In Turtle Bay, two competing fuel services supplied diesel at less-than-stateside price, from floating fuel boats.

latitude/Andy
©2012 Latitude 38 Media, LLC

The big event yesterday was the annual Ha-Ha baseball game, where the event’s Grand Poobah pitched continuously for hours, giving up roughly 2,000 hits, without a single strikeout. Spectators hooted and hollered as local kids, as young as 6, joined in the fun.

The Poobahs soft lobs were easy to hit — and everybody got a chance to play.

latitude/Andy
©2012 Latitude 38 Media, LLC
Pasty Verhoeven sprints for first base hoping to evade the tag.

latitude/Andy
©2012 Latitude 38 Media, LLC

Last night fleet members filtered throughout the town, patronizing small tiendas, the internet cafes, and all three restaurants. A first this year was when the Vera Cruz — which boasts the town’s only disco dance floor — ran out of tequila. Shocking!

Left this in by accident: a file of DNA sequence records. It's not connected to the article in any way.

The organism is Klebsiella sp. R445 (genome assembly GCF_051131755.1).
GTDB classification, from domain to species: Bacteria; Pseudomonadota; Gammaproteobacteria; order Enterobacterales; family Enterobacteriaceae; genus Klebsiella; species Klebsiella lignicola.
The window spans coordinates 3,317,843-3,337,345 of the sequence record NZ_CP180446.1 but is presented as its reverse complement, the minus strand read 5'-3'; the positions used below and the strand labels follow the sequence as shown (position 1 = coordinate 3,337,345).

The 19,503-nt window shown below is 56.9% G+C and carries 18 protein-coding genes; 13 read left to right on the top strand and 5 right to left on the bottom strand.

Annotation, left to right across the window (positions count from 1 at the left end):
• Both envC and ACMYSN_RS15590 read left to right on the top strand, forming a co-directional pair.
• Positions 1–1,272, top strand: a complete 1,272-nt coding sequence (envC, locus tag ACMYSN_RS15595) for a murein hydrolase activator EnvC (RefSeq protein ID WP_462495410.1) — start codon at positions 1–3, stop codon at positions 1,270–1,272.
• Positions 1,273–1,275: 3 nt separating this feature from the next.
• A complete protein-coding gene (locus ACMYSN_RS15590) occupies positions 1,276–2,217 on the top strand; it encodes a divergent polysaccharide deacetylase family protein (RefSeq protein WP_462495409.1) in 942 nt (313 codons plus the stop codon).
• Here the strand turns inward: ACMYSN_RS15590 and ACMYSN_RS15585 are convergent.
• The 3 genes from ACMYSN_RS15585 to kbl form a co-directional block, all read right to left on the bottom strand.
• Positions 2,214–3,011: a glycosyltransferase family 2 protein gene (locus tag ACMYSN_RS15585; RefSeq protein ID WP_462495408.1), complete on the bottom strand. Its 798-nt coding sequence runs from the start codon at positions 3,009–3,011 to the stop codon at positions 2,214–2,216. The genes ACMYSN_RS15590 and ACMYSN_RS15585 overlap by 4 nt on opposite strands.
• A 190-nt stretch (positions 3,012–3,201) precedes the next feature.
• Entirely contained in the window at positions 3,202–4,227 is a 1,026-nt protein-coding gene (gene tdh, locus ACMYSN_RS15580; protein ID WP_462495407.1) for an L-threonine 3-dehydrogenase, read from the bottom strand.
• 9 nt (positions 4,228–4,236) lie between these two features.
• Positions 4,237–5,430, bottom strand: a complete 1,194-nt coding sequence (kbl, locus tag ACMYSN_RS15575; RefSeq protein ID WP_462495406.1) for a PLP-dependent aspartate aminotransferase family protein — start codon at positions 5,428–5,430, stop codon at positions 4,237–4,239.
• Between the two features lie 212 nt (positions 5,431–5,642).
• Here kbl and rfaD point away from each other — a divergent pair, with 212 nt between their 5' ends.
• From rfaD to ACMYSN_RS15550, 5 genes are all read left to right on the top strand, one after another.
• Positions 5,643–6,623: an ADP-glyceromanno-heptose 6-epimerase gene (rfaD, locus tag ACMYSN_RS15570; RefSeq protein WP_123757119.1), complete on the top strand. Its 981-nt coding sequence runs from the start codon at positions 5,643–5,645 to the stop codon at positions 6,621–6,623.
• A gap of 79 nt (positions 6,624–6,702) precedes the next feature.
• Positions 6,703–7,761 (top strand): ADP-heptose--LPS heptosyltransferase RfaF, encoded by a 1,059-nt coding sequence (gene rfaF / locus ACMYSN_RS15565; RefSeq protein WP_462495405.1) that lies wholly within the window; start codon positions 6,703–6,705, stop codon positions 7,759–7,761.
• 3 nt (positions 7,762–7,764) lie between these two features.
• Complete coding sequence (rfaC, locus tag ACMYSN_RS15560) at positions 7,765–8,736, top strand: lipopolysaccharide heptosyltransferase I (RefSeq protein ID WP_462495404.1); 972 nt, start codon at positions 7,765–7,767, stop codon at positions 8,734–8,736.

Crew members from the Seattle-based schooner Patricia Belle were in high spirits as they celebrated their successful first leg.

latitude/Andy
©2012 Latitude 38 Media, LLC

With any luck we’ll be able to post an additional Turtle Bay report Monday morning, before the fleet departs on 240-mile Leg Two to remote Bahia Santa Maria.

Disabled San Diegan Wins Gold

The doublehanded Martin 16 division starts a race in the U.S. Disabled Sailing Championships.

© Ian Trotter

San Diego sailor Ryan Levinson won first place overall in the three-person keelboat division at the U.S. Disabled Sailing Championships on October 26-28 at Southwestern YC, sailing on a Capri 22 for the Gene Hinkel Trophy.

The winning Capri 22 can be seen on the left side of this photo.

© Ian Trotter